It’s a funny thing, not growing up in Lawrence but feeling like a townie.
I’ve lived here for over 20 years. Longer than I lived in my hometown. More than half my life to date.
A lot has happened. I went from a shy college girl from a small town, faking confidence as I navigated a large university to a young woman embarking on a career as a teacher, a grad student, and a slowly maturing townie.
I was a wife at 34, a mother at 36 and again at 39, and went through several career transitions. The rest, as they say, is history.
I’ve met a lot of people. I’ve dated a lot of people, visited a lot of bars, seen a lot of shows, kicked a few kickballs, volunteered at a lot of events, and generally immersed myself in whatever Lawrence had to offer a person aging through its ranks.
I’ve loved every minute of it. I’m a townie at this point, I think. Yet I sometimes still feel like an imposter. As a woman of (almost) 41, with children, friends, a career, and a husband, you’d think that nervous college girl would be a vanishing memory.
No matter my accomplishments or my acceptance with various groups of people, there is a nagging feeling of, “Oh, man. When are they going to realize I’m a fraud?”
I realize that is insane. There is nothing fraudulent about my work, my marriage or my parenting. And yet, the nagging persists. It’s quiet usually, nothing more than a moment of weakness as I walk through a door or a passing thought as I fall asleep at night.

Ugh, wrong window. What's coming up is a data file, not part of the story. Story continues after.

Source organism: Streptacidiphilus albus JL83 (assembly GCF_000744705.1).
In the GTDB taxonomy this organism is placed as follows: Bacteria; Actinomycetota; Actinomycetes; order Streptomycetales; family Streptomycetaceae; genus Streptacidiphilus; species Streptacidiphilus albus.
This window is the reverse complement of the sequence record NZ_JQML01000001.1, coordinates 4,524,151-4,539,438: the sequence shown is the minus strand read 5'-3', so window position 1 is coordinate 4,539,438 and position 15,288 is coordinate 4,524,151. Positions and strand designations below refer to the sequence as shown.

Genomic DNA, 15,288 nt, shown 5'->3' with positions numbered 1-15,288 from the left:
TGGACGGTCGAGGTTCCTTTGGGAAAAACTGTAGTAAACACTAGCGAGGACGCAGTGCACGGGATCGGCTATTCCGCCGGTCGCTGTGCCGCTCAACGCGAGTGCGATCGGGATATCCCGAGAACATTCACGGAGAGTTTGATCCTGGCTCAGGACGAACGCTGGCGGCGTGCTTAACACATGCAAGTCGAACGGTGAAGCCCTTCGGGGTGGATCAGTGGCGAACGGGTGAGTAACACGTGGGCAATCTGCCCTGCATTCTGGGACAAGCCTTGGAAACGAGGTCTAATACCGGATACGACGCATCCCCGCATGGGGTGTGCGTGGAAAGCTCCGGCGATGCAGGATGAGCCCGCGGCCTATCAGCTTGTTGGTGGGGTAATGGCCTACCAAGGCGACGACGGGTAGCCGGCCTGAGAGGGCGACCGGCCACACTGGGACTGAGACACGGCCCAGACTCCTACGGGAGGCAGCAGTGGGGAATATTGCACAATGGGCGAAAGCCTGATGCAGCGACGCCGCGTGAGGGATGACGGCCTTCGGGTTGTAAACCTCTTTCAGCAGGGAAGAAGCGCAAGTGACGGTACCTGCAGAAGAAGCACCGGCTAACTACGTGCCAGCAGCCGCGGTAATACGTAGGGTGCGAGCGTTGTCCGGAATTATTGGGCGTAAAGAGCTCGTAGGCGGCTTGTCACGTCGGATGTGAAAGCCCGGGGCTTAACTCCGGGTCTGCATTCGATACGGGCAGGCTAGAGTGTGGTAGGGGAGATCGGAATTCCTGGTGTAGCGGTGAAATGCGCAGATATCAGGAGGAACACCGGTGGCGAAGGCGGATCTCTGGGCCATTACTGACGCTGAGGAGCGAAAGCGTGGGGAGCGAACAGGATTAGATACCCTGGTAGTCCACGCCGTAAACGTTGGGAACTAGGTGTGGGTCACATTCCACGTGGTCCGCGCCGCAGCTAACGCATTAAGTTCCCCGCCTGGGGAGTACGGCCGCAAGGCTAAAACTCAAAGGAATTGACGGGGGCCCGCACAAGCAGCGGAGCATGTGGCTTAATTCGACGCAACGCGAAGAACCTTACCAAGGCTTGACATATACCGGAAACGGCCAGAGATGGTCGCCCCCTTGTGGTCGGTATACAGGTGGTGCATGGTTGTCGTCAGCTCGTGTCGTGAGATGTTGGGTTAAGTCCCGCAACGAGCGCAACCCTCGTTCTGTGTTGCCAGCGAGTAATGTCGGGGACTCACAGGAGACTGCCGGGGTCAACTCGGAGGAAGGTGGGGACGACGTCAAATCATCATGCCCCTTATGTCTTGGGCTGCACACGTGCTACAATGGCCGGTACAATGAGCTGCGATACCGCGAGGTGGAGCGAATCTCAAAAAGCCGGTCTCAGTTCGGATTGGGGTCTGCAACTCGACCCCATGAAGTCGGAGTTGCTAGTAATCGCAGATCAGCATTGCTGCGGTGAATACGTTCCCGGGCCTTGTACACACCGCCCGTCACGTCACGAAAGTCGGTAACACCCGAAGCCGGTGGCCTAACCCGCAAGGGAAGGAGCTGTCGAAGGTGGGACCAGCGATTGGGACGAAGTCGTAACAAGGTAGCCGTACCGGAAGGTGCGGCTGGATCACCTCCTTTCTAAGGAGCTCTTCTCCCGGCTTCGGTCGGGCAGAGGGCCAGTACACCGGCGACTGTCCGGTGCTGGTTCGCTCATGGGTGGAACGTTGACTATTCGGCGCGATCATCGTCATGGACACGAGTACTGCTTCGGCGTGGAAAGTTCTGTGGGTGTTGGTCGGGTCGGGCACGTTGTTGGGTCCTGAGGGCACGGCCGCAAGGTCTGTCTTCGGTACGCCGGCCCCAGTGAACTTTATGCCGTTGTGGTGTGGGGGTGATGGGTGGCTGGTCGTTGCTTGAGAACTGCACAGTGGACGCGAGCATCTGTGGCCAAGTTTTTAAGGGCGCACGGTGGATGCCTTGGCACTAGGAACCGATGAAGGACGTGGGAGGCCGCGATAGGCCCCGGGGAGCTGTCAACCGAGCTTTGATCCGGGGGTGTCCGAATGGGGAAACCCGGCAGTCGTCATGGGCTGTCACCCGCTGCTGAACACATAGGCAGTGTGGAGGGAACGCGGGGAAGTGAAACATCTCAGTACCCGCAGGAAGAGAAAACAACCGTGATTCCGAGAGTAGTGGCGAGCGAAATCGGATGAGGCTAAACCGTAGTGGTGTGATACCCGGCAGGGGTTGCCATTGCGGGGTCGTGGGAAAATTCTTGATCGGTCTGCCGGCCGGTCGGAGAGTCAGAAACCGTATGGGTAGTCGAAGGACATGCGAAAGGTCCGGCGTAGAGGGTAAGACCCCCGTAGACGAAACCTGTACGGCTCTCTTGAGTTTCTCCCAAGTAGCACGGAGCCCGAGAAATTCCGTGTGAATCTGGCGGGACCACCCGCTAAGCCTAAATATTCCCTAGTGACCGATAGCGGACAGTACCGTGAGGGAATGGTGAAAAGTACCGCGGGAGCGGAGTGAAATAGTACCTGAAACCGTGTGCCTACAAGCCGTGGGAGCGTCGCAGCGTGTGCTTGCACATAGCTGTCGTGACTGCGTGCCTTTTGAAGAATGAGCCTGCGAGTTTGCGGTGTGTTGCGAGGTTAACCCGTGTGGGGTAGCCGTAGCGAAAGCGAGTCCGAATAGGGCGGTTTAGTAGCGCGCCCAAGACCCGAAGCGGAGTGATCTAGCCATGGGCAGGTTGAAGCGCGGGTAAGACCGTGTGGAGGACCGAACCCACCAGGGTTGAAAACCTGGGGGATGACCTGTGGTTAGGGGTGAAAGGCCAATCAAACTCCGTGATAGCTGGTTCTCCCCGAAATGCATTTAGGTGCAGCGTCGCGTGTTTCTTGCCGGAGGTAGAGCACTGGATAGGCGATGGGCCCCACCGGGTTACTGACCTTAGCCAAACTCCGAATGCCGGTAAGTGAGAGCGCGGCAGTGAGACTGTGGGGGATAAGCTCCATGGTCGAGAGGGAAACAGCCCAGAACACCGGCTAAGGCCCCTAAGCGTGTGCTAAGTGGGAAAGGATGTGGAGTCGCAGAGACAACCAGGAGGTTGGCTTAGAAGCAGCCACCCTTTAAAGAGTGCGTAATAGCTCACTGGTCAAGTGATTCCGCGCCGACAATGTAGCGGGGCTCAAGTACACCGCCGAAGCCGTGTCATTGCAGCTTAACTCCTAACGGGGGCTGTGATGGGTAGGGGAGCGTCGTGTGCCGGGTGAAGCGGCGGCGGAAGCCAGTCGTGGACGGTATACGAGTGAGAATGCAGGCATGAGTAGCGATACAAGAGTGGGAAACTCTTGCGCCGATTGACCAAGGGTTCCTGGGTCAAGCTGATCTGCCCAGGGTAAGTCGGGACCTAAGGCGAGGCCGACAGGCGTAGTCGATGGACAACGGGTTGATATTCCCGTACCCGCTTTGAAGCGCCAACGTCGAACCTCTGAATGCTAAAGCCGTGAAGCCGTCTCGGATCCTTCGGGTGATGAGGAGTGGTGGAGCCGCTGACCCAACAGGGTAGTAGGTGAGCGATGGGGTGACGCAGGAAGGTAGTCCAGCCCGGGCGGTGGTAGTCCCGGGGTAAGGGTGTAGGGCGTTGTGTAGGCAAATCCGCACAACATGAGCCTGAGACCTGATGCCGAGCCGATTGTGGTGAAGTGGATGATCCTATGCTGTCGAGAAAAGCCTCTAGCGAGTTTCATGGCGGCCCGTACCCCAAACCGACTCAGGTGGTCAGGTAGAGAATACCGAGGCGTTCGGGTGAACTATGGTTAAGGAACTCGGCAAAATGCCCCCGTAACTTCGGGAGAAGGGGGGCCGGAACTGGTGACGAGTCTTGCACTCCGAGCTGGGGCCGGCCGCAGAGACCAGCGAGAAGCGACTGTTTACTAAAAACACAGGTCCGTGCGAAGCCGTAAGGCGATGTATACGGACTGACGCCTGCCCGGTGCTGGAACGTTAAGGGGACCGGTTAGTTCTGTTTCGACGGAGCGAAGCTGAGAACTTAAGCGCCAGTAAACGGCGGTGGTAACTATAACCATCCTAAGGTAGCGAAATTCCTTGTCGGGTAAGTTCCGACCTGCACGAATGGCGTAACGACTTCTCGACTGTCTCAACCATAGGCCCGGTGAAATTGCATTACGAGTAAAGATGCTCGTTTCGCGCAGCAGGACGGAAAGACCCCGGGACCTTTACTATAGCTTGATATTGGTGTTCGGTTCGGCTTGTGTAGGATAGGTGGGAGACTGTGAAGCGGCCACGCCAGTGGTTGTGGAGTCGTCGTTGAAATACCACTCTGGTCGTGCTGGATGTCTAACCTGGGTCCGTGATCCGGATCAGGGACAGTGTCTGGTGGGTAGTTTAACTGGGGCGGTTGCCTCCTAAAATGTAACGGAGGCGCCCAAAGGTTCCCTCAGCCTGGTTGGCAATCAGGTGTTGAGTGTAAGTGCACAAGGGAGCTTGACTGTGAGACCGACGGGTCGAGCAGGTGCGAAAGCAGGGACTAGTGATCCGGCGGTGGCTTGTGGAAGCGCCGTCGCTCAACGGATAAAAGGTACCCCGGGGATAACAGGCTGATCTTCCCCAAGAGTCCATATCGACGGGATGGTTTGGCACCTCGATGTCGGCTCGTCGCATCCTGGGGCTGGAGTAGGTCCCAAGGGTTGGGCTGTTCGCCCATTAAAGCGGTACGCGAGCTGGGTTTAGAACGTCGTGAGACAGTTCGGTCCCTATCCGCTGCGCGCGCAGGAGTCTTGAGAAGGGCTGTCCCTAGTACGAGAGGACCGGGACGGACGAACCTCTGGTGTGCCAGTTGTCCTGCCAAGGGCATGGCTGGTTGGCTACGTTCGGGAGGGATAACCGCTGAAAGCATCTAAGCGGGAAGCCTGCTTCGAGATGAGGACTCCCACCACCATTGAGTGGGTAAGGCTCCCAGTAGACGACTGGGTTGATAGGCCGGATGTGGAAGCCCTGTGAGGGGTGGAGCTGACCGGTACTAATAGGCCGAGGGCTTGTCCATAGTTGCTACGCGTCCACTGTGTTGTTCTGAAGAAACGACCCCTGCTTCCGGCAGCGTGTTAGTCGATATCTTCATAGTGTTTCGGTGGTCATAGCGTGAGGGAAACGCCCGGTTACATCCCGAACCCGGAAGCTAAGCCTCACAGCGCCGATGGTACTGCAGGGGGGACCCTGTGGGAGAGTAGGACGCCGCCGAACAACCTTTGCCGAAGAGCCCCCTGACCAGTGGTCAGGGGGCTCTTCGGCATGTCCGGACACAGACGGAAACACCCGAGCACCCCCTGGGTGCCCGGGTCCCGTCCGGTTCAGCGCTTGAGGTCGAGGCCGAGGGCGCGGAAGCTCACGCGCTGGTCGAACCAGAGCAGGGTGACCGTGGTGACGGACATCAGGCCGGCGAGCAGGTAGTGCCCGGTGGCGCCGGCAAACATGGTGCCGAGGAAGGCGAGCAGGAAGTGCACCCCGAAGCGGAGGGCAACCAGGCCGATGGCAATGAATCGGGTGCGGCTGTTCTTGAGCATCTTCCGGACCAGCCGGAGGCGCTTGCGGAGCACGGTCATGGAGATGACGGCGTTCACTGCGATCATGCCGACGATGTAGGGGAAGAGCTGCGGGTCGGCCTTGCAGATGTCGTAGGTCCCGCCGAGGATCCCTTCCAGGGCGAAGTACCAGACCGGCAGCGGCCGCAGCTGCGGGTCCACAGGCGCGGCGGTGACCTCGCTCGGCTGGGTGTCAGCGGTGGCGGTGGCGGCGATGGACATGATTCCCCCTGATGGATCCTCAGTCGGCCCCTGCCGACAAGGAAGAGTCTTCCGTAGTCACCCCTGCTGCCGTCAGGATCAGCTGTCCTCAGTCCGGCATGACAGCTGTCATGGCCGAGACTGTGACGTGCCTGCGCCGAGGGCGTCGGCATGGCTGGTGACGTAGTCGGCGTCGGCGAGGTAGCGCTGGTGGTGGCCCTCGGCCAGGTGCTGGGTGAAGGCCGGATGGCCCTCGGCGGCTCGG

But I have to ask myself: “Do others feel this way? Do men? Is this a woman thing?”
Frankly, I think it is. Sadly, I have theorized that many women, no matter how accomplished, successful and confident, worry that they might be exposed as less than competent or worthy.
It’s a sickness I am working very hard to conquer. I might have to start looking at myself in the mirror every day and repeating, “I’m good enough, I’m smart enough, and darn it, people like me.”
Those who know me will shake their heads at this. I don’t come off as nervous or shy — quite the opposite. I have to. I have a household and a job to manage, and a lot of people who rely on me at work, home and in the community.
Still, the phenomenon is real.
“Snap out of it,” I tell myself. And soon I will.
Until then, I will rail against a world that somehow makes women feel less than. I will teach my daughter to be sure of her talent and excellent in her work.
And I’ll never question her, not even for a minute, when she tells me she can operate a chain saw as well or better than she can sew on a button.
— Megan Stuke is a wife and a mother of Johnny (4) and Lily (1). By day she works to help children and families at Ballard Community Services, and by night she writes, cooks, cleans (a very little) and tries her best to be part of everything Lawrence has to offer.